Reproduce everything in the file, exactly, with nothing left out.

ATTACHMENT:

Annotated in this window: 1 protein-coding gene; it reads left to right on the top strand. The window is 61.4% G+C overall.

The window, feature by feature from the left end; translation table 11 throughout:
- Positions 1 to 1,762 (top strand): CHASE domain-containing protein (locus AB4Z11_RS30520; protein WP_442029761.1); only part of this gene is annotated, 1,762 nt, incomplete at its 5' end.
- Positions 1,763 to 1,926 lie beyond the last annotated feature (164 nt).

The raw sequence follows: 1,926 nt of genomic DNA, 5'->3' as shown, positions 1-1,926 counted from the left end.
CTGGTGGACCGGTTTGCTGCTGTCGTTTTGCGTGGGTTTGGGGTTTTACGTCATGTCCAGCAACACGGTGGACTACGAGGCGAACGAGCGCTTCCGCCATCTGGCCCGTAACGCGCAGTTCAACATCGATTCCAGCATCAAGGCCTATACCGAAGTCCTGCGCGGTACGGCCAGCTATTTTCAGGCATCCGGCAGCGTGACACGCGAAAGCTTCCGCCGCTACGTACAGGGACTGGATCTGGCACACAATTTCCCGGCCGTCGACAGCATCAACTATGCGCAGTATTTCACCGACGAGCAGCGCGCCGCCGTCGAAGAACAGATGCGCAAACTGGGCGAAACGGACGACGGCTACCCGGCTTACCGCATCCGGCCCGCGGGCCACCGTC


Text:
Annotated in this window: 1 protein-coding gene; it reads left to right on the top strand. The window is 61.4% G+C overall.

The window, feature by feature from the left end; translation table 11 throughout:
- Positions 1 to 1,762 (top strand): CHASE domain-containing protein (locus AB4Z11_RS30520; protein WP_442029761.1); only part of this gene is annotated, 1,762 nt, incomplete at its 5' end.
- Positions 1,763 to 1,926 lie beyond the last annotated feature (164 nt).

The raw sequence follows: 1,926 nt of genomic DNA, 5'->3' as shown, positions 1-1,926 counted from the left end.
CTGGTGGACCGGTTTGCTGCTGTCGTTTTGCGTGGGTTTGGGGTTTTACGTCATGTCCAGCAACACGGTGGACTACGAGGCGAACGAGCGCTTCCGCCATCTGGCCCGTAACGCGCAGTTCAACATCGATTCCAGCATCAAGGCCTATACCGAAGTCCTGCGCGGTACGGCCAGCTATTTTCAGGCATCCGGCAGCGTGACACGCGAAAGCTTCCGCCGCTACGTACAGGGACTGGATCTGGCACACAATTTCCCGGCCGTCGACAGCATCAACTATGCGCAGTATTTCACCGACGAGCAGCGCGCCGCCGTCGAAGAACAGATGCGCAAACTGGGCGAAACGGACGACGGCTACCCGGCTTACCGCATCCGGCCCGCGGGCCACCGTC